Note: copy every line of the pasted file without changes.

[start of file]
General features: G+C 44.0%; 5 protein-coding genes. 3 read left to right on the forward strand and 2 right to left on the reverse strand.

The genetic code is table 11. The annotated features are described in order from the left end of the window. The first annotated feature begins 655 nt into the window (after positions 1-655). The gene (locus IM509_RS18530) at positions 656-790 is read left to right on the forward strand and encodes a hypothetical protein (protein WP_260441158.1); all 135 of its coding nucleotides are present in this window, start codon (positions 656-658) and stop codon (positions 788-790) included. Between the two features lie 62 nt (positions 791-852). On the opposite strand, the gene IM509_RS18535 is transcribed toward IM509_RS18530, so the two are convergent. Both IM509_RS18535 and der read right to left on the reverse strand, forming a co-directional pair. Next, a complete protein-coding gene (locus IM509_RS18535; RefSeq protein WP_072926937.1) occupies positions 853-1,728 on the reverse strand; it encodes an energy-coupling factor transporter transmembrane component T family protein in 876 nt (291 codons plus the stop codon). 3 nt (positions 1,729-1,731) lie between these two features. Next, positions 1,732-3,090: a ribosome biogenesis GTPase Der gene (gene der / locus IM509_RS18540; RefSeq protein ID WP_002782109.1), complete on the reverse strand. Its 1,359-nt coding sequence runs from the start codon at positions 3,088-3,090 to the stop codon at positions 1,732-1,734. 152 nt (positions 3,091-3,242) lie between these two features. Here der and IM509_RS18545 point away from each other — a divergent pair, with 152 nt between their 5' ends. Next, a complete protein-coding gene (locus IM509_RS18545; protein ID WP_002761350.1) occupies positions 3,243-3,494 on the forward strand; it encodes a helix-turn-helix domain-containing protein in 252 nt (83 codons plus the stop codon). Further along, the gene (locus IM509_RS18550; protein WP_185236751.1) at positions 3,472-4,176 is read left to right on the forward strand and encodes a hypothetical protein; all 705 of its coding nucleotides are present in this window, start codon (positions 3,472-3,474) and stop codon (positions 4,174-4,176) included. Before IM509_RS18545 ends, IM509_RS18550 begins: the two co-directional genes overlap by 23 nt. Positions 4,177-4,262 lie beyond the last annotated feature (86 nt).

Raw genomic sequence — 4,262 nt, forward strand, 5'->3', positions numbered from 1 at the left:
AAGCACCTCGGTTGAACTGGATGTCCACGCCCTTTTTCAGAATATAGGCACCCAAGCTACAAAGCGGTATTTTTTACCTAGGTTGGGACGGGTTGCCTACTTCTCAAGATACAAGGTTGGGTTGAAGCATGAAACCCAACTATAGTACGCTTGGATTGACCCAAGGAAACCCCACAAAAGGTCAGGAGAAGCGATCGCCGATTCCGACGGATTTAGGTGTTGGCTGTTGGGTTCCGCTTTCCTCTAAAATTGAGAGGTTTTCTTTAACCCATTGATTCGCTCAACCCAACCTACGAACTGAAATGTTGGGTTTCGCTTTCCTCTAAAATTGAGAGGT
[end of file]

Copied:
General features: G+C 44.0%; 5 protein-coding genes. 3 read left to right on the forward strand and 2 right to left on the reverse strand.

The genetic code is table 11. The annotated features are described in order from the left end of the window. The first annotated feature begins 655 nt into the window (after positions 1-655). The gene (locus IM509_RS18530) at positions 656-790 is read left to right on the forward strand and encodes a hypothetical protein (protein WP_260441158.1); all 135 of its coding nucleotides are present in this window, start codon (positions 656-658) and stop codon (positions 788-790) included. Between the two features lie 62 nt (positions 791-852). On the opposite strand, the gene IM509_RS18535 is transcribed toward IM509_RS18530, so the two are convergent. Both IM509_RS18535 and der read right to left on the reverse strand, forming a co-directional pair. Next, a complete protein-coding gene (locus IM509_RS18535; RefSeq protein WP_072926937.1) occupies positions 853-1,728 on the reverse strand; it encodes an energy-coupling factor transporter transmembrane component T family protein in 876 nt (291 codons plus the stop codon). 3 nt (positions 1,729-1,731) lie between these two features. Next, positions 1,732-3,090: a ribosome biogenesis GTPase Der gene (gene der / locus IM509_RS18540; RefSeq protein ID WP_002782109.1), complete on the reverse strand. Its 1,359-nt coding sequence runs from the start codon at positions 3,088-3,090 to the stop codon at positions 1,732-1,734. 152 nt (positions 3,091-3,242) lie between these two features. Here der and IM509_RS18545 point away from each other — a divergent pair, with 152 nt between their 5' ends. Next, a complete protein-coding gene (locus IM509_RS18545; protein ID WP_002761350.1) occupies positions 3,243-3,494 on the forward strand; it encodes a helix-turn-helix domain-containing protein in 252 nt (83 codons plus the stop codon). Further along, the gene (locus IM509_RS18550; protein WP_185236751.1) at positions 3,472-4,176 is read left to right on the forward strand and encodes a hypothetical protein; all 705 of its coding nucleotides are present in this window, start codon (positions 3,472-3,474) and stop codon (positions 4,174-4,176) included. Before IM509_RS18545 ends, IM509_RS18550 begins: the two co-directional genes overlap by 23 nt. Positions 4,177-4,262 lie beyond the last annotated feature (86 nt).

Raw genomic sequence — 4,262 nt, forward strand, 5'->3', positions numbered from 1 at the left:
AAGCACCTCGGTTGAACTGGATGTCCACGCCCTTTTTCAGAATATAGGCACCCAAGCTACAAAGCGGTATTTTTTACCTAGGTTGGGACGGGTTGCCTACTTCTCAAGATACAAGGTTGGGTTGAAGCATGAAACCCAACTATAGTACGCTTGGATTGACCCAAGGAAACCCCACAAAAGGTCAGGAGAAGCGATCGCCGATTCCGACGGATTTAGGTGTTGGCTGTTGGGTTCCGCTTTCCTCTAAAATTGAGAGGTTTTCTTTAACCCATTGATTCGCTCAACCCAACCTACGAACTGAAATGTTGGGTTTCGCTTTCCTCTAAAATTGAGAGGT